Thanks to an influx of technological advancements, individuals now have more choices than ever to save and manage their money. But ensuring that financial tools are best serving consumers takes cooperation among regulators, policymakers, and the private sector.
Recently, Federal Deposit Insurance Corp. Chairman Jelena McWilliams said the agency will be releasing its proposal on updating the definition of brokered deposits for the 21st Century by the end of the year. This is a positive sign that the FDIC is working to understand how yesterday’s regulations should keep up with today’s technology.
Revolutionary payments technologies have changed the way money flows into the banking system. Branches are no longer the only way that banks receive deposits. Now, funds flow into banks through mobile wallets, ATMs, and a variety of apps.
As a result, Congressional leaders and the FDIC have revisited the definition of a “brokered deposit.” Congress established the definition in 1989, well before the current payments revolution.
The original definition was aimed at brokers, individuals, or companies that move large numbers of accounts from one bank to another in an effort to maximize the return on their deposits. This investment technique gave rise to the term “hot money.” To safeguard against the potential risk associated with a broker quickly moving large amounts of capital from a bank’s balance sheet, the FDIC subjected these deposits to higher insurance premiums, heightened scrutiny, and additional regulations.
Since then, the FDIC has expanded the definition of a brokered deposit to mean any deposit that is placed in a bank via a third party, subjecting any non-traditional, third-party banking entities, such as a program manager or fintech bank, to additional rules and regulations. The FDIC’s 2015 FAQs on brokered deposits for the first time classified deposits placed into federally regulated prepaid bank accounts as brokered, simply because many prepaid issuing banks utilize third parties to help deliver prepaid accounts to consumers.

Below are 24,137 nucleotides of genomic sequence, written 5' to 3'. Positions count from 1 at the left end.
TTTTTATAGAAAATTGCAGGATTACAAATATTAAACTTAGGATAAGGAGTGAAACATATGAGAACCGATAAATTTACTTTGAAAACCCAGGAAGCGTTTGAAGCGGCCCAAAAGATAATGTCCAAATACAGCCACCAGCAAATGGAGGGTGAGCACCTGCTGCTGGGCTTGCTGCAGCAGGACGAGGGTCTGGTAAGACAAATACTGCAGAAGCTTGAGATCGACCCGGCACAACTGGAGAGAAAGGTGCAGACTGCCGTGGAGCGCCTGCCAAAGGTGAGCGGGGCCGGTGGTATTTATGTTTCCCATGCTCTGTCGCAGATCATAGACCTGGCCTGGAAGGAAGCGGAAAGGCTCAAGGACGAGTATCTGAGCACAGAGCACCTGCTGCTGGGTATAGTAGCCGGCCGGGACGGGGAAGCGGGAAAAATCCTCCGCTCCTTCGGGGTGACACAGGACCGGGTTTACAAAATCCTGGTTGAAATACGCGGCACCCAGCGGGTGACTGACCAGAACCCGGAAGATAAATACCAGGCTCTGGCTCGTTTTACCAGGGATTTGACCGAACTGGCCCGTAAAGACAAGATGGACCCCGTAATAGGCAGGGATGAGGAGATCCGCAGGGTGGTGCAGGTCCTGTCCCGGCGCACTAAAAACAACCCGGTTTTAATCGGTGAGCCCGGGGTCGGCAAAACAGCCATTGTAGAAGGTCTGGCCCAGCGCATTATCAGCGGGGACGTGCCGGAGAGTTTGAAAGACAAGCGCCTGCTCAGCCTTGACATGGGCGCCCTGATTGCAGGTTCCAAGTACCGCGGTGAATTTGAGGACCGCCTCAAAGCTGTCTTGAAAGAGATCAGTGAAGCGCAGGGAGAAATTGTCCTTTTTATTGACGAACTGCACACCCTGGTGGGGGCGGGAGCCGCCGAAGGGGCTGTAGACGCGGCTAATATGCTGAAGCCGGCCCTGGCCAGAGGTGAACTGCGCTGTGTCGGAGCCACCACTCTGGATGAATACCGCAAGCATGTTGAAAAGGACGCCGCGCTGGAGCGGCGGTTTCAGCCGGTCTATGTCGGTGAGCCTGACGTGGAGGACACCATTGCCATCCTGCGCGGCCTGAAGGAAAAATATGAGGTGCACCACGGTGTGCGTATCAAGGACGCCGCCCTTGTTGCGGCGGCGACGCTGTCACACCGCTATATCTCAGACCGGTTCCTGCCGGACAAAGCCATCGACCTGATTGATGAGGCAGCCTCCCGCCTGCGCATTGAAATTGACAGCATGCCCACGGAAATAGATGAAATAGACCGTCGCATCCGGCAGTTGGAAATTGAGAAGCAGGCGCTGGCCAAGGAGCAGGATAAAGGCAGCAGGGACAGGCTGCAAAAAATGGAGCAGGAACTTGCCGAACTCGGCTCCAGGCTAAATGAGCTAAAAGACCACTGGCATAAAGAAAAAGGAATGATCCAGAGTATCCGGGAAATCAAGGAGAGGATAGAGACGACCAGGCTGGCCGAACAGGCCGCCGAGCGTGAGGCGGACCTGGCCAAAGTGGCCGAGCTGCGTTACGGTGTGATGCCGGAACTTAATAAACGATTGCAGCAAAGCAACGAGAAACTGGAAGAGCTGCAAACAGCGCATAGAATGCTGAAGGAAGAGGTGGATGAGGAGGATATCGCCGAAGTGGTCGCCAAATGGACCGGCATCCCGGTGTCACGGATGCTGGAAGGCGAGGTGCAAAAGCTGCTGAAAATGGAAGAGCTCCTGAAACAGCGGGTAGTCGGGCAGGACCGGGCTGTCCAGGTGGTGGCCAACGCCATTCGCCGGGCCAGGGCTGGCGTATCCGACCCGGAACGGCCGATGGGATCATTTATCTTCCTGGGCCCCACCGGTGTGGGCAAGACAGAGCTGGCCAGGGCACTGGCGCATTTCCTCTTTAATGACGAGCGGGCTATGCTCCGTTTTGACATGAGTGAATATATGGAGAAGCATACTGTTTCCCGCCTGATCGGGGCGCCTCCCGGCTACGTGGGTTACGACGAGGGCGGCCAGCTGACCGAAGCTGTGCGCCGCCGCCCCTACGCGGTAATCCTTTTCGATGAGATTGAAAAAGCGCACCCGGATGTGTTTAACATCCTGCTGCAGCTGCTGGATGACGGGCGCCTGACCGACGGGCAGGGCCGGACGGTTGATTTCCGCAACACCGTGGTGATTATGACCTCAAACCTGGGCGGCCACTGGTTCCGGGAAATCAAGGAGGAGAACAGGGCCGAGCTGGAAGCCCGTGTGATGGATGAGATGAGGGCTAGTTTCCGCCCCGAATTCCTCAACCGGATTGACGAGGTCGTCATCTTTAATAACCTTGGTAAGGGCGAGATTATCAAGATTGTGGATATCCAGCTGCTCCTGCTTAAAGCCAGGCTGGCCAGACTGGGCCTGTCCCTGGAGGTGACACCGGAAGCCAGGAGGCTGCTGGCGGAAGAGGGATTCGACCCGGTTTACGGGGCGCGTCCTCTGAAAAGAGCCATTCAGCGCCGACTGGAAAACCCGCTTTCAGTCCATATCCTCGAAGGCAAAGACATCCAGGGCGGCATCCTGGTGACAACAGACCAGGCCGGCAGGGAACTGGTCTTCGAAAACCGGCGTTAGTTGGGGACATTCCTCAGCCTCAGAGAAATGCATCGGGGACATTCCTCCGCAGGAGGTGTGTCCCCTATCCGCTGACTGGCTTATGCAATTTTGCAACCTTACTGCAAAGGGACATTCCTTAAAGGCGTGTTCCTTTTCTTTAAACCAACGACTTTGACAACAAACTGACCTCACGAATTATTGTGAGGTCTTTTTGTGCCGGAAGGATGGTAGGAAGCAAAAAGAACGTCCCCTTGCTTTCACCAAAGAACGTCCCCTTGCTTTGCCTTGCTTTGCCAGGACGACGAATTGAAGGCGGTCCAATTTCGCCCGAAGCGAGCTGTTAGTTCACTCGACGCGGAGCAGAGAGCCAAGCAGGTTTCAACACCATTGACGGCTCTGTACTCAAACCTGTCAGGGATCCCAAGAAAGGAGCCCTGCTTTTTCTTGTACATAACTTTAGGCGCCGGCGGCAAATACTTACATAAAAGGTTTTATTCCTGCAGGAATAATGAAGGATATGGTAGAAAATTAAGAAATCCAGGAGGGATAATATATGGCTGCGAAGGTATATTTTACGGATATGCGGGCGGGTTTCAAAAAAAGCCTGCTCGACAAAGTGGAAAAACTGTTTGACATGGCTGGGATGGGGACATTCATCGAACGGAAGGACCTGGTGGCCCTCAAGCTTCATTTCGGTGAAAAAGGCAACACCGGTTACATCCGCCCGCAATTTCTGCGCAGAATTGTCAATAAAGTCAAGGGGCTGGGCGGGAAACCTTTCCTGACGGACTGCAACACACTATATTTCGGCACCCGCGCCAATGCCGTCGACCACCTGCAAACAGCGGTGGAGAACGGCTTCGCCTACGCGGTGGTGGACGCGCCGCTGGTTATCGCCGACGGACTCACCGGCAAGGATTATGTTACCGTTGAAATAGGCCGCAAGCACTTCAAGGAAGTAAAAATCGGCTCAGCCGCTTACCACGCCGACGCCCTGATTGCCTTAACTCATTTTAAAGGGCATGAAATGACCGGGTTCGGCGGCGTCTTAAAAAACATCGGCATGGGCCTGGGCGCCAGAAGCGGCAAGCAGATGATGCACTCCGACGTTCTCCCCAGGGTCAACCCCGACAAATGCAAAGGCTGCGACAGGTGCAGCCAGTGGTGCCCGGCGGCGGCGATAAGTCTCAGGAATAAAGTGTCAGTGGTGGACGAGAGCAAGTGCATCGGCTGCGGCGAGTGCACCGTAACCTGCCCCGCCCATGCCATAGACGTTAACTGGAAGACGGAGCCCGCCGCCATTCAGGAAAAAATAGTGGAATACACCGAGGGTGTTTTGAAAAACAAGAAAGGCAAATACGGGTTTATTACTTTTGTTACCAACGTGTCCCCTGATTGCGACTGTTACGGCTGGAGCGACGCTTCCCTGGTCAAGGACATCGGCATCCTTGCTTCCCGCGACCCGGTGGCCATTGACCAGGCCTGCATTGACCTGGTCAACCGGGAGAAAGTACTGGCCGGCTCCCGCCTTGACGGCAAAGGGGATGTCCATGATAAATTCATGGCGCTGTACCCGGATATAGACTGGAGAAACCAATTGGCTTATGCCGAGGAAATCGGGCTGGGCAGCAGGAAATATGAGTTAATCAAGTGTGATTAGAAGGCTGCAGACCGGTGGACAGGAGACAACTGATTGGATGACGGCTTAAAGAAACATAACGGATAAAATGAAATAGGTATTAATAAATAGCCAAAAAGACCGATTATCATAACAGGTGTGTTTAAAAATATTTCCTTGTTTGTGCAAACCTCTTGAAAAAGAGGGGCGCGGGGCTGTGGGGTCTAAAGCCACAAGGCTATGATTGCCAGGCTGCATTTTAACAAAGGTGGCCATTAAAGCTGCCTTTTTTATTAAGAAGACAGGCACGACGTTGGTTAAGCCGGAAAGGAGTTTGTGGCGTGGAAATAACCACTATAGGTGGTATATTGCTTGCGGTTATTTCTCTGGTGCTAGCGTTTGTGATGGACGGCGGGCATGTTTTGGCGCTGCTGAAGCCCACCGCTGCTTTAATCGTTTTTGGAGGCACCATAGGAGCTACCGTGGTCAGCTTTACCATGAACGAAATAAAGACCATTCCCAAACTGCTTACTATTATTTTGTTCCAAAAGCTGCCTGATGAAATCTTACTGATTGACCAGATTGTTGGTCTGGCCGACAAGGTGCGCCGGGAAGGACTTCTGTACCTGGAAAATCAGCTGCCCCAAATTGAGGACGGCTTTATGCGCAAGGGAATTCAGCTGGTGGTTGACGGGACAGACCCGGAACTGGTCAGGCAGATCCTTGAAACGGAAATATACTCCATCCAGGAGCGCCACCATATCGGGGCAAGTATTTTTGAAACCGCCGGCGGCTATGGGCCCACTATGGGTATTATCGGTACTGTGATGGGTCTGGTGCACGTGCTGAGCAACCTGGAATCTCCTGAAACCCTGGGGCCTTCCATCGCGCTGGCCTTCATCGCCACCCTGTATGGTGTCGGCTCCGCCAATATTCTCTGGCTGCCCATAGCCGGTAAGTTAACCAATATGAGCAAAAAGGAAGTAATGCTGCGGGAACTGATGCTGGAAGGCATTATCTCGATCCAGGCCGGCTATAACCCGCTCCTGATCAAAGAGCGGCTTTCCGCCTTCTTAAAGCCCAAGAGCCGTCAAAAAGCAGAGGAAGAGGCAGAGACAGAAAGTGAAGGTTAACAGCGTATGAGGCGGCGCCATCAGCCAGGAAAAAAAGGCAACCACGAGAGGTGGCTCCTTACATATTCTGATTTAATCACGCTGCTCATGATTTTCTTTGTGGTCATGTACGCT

The FDIC’s misclassification means that financial institutions that want to work with prepaid account providers—which include traditional prepaid debit card platforms, person-to-person payments services, and mobile-wallet providers—will pay significantly higher deposit insurance premiums to the FDIC. Ultimately, these roadblocks will impede innovation and slow the progress that has helped to reduce the number of unbanked or underbanked individuals in the United States.
But because these deposits are held to facilitate transactions, as with other core deposit accounts, it is clear they do not pose the same risk to our financial system as those placed by a deposit broker who moves hot-money accounts from bank to bank chasing interest rates.
Earlier this year, FDIC Chair Jelena McWilliams took a very big step in publicly requesting feedback regarding the agency’s approach to the outdated definition of brokered deposits, citing it as a top priority. A broad coalition of lawmakers and financial-services companies agree with the Chair’s decision to review the 30-year-old law.
So, how can the FDIC remedy the frustration caused by its FAQs, which the agency updated in 2016? The solution is simple: It can learn more about the fintech marketplace by listening to innovators and customers alike. Thankfully, that is what the FDIC appears to be doing by establishing an Office of Innovation to directly engage with innovators in the banking sector.
Along the way, we remain hopeful that the agency will acknowledge that prepaid accounts, and therefore all third-party payment providers, fall under the brokered-deposit law’s “primary purpose” exception. The exemption draws the line on what is considered “brokered” by looking at the main function of businesses, which in the case of the prepaid accounts is enabling transactions, not deposit brokering.
Without a clear line, questions will continue to linger about this definition and negatively impact the banking sector. This outdated definition needs to be changed for the sake of consumers and businesses that rely on these technological advancements to live healthier financial lives.
Brian Tate is the president and chief executive of the Innovative Payments Association, Washington, D.C.
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